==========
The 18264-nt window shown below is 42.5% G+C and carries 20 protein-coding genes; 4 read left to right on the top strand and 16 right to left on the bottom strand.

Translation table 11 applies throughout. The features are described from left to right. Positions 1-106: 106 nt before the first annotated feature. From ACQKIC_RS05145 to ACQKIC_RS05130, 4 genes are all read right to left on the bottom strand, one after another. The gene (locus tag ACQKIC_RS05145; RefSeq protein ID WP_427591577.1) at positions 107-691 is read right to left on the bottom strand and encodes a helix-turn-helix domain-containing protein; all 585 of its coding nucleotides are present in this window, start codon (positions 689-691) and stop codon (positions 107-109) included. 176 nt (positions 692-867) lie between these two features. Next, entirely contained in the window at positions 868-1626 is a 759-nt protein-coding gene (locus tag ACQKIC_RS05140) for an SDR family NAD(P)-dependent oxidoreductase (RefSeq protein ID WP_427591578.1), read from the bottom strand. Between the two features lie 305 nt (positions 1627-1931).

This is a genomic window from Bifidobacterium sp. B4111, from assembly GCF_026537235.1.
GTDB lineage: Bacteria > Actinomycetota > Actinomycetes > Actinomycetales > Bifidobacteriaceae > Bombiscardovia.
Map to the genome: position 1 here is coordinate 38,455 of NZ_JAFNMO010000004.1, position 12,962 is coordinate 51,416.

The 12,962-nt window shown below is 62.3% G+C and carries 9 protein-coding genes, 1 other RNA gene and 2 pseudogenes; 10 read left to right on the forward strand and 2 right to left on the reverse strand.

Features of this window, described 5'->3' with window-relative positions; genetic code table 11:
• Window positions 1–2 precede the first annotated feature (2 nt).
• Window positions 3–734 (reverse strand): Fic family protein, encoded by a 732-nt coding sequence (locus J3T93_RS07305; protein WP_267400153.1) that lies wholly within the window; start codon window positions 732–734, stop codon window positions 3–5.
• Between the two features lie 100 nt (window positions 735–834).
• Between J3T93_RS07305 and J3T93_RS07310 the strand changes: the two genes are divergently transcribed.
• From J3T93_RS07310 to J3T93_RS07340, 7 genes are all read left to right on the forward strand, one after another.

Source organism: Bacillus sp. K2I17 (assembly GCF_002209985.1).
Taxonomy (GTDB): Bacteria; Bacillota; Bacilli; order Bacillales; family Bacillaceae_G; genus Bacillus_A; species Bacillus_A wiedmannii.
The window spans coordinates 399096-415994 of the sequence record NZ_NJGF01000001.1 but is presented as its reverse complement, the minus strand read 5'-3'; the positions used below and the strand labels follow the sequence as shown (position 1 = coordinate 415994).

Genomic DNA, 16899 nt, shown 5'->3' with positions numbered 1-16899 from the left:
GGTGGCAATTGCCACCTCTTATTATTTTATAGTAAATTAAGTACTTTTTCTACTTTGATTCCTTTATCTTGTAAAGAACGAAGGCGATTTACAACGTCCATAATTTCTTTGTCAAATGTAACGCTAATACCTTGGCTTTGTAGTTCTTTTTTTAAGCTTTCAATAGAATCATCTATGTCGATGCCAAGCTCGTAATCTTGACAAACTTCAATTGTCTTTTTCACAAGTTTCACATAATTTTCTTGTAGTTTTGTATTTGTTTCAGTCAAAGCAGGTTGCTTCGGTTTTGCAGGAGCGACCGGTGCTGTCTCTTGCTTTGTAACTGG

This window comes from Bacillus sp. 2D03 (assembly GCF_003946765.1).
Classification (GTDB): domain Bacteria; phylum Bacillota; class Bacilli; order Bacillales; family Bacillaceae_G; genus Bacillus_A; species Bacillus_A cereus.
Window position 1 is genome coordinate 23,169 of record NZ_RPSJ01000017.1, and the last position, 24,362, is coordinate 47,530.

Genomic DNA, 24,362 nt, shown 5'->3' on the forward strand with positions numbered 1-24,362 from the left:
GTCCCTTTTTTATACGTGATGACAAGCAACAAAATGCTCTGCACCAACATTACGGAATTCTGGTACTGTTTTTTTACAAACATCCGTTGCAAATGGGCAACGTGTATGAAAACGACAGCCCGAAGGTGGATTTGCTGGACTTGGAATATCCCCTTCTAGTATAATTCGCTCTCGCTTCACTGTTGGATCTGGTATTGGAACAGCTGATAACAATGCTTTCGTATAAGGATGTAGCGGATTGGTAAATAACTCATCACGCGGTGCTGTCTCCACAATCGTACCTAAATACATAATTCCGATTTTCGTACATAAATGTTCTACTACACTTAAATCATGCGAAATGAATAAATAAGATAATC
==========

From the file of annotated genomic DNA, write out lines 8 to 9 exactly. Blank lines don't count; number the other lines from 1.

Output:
• Window positions 1–2 precede the first annotated feature (2 nt).
• Window positions 3–734 (reverse strand): Fic family protein, encoded by a 732-nt coding sequence (locus J3T93_RS07305; protein WP_267400153.1) that lies wholly within the window; start codon window positions 732–734, stop codon window positions 3–5.